We men are a funny breed, somehow we can’t be bothered to get a nagging injury checked out by a doctor, rationalizing in odd ways like the time it takes to go to the hospital isn’t worth it. Or the doctor probably can’t do much anyway. Sound familiar?
When a hockey player leaves the game with an injury, and you see him disappear into the tunnel, you know there’s a team of health professionals ready to diagnose the problem and put a plan in place. The difference is when you get hurt in beer league – you have to take your health into your own hands, because no one will do it for you.
You have to look after injuries even if you think they are just small, because it’s the small ones that can develop into something bigger and keep you off the ice longer.
Pay Attention to the Warning Signs
If there are clear signs that something is wrong, you have to get it checked out. If you don’t take care of the first injury, you’re going to get a second injury, which will lead to a third injury and continue to snowball. You need to nip it in the bud.
“It’s not that you’re injury prone, what happens is that our body compensates for injuries and uses the healthy parts. Eventually those healthy parts also get strained which can lead you to further injury,” says Dr. Ira Smith, who serves as the current medical director for Toronto FC.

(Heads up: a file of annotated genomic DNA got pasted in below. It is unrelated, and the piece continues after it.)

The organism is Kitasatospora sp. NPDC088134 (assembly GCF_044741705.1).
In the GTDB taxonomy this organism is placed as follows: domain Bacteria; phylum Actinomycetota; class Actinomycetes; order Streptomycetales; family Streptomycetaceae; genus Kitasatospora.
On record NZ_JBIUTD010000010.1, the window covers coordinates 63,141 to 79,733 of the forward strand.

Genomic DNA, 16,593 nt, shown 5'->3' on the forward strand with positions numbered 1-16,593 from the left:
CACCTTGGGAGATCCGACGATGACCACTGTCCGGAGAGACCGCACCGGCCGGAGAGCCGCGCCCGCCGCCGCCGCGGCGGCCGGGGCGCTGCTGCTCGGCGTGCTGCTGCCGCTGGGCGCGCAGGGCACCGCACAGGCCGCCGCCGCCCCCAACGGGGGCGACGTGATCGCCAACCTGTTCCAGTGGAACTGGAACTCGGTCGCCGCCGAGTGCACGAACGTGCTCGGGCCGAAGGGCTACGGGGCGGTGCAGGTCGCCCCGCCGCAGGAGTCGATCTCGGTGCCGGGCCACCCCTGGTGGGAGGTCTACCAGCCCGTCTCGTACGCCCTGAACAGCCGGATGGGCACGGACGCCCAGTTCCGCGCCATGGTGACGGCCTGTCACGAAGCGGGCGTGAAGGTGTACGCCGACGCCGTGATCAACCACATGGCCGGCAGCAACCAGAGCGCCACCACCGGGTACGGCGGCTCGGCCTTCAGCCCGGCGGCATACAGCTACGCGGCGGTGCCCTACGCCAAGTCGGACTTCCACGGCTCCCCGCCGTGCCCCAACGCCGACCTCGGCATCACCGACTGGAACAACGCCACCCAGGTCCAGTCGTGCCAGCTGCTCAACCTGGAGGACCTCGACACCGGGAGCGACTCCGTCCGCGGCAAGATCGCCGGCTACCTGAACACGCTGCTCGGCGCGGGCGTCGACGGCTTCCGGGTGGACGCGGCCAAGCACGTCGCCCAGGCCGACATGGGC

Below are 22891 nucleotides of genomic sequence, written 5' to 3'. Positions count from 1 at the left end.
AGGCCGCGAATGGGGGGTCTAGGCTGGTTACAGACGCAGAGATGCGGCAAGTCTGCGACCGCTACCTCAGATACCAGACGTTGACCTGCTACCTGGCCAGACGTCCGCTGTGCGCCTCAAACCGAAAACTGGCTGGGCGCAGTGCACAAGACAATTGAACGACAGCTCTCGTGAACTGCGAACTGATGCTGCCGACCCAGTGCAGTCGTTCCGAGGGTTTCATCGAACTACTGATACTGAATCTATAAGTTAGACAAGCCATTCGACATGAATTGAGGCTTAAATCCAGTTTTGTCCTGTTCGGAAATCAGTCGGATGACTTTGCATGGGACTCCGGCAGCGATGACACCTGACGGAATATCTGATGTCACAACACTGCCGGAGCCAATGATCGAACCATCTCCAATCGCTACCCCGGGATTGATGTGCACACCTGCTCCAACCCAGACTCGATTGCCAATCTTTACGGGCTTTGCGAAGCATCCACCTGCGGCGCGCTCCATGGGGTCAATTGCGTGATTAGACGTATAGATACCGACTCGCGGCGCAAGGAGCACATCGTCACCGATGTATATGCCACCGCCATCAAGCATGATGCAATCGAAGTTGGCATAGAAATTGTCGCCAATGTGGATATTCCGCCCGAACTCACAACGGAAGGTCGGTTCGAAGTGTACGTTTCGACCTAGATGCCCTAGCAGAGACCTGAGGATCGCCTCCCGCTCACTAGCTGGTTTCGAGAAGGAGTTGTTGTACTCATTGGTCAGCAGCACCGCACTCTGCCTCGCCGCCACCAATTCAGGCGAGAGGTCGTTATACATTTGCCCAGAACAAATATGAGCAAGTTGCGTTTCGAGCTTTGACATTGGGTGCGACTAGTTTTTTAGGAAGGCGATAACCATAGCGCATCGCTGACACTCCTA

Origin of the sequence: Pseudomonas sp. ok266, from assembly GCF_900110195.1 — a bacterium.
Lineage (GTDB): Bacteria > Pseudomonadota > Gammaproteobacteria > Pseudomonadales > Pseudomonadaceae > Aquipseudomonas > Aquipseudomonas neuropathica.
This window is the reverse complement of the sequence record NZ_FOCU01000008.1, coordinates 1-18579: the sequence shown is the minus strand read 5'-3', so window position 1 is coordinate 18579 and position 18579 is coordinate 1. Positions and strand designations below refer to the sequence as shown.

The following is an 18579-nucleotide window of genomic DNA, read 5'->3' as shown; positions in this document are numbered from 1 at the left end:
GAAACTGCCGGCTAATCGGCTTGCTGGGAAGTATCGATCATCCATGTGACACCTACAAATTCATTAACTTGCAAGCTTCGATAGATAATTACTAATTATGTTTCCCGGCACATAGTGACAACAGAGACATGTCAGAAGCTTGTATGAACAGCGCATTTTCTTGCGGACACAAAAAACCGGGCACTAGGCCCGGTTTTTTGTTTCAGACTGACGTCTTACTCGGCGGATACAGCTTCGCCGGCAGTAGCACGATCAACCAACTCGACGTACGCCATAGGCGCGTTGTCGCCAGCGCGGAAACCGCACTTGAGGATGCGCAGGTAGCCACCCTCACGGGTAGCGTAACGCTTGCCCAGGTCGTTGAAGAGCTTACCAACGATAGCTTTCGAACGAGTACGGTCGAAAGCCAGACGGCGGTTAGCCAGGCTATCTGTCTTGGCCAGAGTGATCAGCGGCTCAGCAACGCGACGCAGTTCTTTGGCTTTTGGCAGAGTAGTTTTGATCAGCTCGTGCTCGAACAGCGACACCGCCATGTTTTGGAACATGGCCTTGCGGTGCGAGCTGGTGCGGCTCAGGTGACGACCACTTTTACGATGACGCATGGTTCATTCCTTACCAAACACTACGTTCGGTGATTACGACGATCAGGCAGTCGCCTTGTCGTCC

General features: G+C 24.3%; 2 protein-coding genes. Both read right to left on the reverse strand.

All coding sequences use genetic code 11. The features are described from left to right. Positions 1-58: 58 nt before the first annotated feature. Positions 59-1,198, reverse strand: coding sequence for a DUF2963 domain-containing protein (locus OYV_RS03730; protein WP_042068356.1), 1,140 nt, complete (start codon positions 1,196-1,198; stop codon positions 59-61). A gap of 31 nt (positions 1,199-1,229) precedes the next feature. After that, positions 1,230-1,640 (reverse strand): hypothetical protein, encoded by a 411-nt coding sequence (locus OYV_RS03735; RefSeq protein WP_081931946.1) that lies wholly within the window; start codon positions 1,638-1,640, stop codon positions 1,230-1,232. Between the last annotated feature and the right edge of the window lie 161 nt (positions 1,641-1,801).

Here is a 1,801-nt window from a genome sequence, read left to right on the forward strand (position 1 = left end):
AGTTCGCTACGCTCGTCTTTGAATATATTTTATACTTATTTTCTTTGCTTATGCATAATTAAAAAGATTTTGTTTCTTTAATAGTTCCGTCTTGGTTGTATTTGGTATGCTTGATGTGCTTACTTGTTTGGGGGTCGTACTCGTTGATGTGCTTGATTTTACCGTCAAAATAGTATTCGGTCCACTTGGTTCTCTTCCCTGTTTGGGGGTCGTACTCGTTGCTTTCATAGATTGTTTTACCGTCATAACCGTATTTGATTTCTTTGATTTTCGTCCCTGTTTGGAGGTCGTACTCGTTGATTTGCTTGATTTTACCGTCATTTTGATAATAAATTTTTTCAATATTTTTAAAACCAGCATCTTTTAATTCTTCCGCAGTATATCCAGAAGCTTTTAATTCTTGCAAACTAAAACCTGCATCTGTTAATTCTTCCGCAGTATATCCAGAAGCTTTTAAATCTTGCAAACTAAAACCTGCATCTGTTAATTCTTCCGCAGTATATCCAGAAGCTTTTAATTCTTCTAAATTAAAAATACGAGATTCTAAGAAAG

For example, if your knee is swollen, and you can’t straighten it out or bend it all the way, or it feels unstable, you have to go see a sports medicine professional, otherwise it’s going to weaken your leg and you’ll be a major liability on the ice.
Dr. Smith’s general rule of thumb is if you have an injury that lasts more than two weeks – you need to get it evaluated. And in the meantime, pick another activity that doesn’t hurt. If you can’t skate, you run. If you can’t run, you swim. That way you’re making sure that the healthy parts of your body are ready to go when your injury is better.
Don’t Stretch Out Injured Muscles
Conventional wisdom might make it seem like you should stretch out your groin while it hurts – but that’s only going to make it worse.
“If you feel a muscle go, it’s usually more than a cramp or a slight strain. You don’t want to stretch it out for a good 2-3 days because you’re pulling on the injury,” says Dr. Smith.
You can usually tell a muscle injury within a day or two. So if you wake up, and you can’t walk without a big limp, you’re looking at a serious injury that needs to be evaluated. On the other hand if you can move around when you get up and you don’t really notice it – you’re probably going to be okay.
Playing through the pain doesn’t make you a tough guy, and knowing when to seek medical advice doesn’t mean that you’re weak. Professional athletes listen to their bodies and know when it’s time to rest – and so should you.
Let’s check in with the Locker Room Doctor and what he has to say on the matter.